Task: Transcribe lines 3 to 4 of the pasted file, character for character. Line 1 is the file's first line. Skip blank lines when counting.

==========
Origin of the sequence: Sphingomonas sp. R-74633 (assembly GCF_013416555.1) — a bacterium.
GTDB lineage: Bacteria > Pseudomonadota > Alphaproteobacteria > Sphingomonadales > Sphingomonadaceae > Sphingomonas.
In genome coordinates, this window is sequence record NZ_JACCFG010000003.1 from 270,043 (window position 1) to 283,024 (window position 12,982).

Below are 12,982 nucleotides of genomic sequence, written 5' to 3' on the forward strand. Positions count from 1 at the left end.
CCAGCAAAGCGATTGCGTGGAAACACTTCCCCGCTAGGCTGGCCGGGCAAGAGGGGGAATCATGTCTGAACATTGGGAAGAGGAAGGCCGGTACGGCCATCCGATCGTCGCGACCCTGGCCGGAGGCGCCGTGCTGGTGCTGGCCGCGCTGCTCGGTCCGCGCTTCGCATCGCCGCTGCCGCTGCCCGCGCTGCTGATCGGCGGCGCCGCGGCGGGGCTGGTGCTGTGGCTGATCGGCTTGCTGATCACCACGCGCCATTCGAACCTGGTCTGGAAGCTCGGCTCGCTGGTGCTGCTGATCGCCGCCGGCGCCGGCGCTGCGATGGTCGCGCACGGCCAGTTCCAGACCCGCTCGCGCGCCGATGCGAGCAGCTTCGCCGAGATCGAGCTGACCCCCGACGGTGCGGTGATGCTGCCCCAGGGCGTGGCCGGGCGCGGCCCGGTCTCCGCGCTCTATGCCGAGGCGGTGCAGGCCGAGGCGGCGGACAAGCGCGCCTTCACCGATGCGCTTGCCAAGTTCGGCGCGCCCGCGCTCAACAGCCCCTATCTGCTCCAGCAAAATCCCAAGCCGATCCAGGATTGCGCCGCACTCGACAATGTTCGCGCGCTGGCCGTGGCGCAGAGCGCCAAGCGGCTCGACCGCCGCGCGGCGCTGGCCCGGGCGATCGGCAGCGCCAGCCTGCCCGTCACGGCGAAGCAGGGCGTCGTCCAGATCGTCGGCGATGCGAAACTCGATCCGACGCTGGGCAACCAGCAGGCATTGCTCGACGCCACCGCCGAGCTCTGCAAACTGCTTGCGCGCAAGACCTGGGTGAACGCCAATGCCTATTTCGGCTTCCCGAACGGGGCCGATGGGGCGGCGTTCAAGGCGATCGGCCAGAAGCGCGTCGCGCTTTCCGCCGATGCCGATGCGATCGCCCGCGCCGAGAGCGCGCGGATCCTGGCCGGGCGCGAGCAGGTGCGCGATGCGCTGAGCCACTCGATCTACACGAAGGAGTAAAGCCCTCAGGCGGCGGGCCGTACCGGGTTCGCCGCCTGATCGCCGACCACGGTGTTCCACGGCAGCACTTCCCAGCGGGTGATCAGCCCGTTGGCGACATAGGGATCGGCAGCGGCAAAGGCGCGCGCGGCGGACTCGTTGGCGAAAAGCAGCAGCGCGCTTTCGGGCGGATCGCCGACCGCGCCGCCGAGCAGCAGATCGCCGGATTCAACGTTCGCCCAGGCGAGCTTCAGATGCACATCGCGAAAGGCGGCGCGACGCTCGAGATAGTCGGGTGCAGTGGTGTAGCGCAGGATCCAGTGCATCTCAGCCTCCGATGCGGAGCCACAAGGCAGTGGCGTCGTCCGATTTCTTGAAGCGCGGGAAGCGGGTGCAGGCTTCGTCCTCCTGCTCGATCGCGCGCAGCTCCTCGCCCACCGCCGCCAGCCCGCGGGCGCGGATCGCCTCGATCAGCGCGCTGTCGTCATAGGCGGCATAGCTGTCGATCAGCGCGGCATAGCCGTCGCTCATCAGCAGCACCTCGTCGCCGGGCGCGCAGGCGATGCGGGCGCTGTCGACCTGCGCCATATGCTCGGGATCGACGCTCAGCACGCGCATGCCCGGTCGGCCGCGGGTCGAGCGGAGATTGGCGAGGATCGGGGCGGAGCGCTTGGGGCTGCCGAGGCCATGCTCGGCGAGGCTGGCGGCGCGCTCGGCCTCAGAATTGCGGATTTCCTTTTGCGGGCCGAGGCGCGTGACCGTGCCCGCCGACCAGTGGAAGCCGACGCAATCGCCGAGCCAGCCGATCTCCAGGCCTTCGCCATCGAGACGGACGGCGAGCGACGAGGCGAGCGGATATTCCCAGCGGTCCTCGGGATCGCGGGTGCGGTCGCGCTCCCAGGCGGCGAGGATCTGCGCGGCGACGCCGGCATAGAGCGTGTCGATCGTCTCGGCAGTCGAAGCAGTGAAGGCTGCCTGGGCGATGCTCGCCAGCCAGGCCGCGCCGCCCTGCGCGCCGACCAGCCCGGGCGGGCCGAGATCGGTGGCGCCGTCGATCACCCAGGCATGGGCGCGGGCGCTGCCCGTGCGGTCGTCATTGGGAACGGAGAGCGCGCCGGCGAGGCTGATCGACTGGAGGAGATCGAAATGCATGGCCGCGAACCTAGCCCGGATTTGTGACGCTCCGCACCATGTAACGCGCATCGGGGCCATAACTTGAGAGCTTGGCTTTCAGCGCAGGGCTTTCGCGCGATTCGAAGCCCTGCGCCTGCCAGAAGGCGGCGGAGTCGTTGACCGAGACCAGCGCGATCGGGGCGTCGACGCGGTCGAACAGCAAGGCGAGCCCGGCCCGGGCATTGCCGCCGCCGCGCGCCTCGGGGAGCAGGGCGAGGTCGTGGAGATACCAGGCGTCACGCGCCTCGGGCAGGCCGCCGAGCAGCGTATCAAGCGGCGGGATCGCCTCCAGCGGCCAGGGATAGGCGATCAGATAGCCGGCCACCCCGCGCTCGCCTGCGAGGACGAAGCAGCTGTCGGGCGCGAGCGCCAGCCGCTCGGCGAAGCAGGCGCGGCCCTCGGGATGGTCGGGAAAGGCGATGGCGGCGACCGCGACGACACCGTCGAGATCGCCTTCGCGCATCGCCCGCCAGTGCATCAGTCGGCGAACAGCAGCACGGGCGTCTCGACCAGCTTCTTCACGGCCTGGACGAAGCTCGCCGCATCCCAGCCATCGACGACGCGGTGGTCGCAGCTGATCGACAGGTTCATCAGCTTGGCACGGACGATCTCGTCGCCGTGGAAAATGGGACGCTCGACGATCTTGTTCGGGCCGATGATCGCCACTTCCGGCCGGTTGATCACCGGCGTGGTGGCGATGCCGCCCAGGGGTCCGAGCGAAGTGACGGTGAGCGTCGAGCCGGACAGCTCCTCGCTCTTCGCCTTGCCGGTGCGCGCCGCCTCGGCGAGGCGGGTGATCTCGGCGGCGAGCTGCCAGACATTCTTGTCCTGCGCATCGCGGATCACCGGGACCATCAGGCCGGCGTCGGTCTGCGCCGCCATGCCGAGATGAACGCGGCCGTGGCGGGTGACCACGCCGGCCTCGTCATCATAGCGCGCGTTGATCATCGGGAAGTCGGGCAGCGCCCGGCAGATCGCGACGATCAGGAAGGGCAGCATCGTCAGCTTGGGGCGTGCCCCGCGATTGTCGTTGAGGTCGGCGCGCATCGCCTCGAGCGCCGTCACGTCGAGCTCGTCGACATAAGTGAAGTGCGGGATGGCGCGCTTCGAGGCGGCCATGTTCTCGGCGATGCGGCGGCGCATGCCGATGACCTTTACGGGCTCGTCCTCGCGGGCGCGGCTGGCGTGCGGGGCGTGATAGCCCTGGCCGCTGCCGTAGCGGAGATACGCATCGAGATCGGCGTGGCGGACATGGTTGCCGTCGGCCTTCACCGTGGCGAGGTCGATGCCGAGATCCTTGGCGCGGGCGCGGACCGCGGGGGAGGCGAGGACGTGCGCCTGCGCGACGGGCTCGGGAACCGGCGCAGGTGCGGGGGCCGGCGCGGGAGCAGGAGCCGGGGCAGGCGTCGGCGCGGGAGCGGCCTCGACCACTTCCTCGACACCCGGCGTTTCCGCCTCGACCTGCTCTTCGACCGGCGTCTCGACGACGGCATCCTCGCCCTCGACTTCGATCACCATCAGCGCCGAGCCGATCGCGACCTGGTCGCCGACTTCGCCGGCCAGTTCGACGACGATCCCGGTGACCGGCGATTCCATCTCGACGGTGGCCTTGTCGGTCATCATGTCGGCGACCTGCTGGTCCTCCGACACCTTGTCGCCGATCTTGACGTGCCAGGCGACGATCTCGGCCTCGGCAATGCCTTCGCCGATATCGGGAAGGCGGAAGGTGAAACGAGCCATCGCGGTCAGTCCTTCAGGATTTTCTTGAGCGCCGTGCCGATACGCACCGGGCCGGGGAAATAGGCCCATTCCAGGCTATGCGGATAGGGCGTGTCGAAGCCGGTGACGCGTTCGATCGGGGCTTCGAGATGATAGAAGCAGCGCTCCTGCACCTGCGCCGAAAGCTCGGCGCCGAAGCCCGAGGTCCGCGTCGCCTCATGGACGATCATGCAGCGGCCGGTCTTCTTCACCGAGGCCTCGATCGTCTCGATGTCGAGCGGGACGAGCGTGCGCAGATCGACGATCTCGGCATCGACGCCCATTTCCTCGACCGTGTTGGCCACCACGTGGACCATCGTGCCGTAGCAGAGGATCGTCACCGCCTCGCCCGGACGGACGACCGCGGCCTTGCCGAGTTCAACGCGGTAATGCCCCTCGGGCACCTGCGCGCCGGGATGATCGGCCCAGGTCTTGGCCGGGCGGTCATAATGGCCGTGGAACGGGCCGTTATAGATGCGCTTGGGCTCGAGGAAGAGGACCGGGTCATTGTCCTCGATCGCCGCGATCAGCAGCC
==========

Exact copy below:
In genome coordinates, this window is sequence record NZ_JACCFG010000003.1 from 270,043 (window position 1) to 283,024 (window position 12,982).

Below are 12,982 nucleotides of genomic sequence, written 5' to 3' on the forward strand. Positions count from 1 at the left end.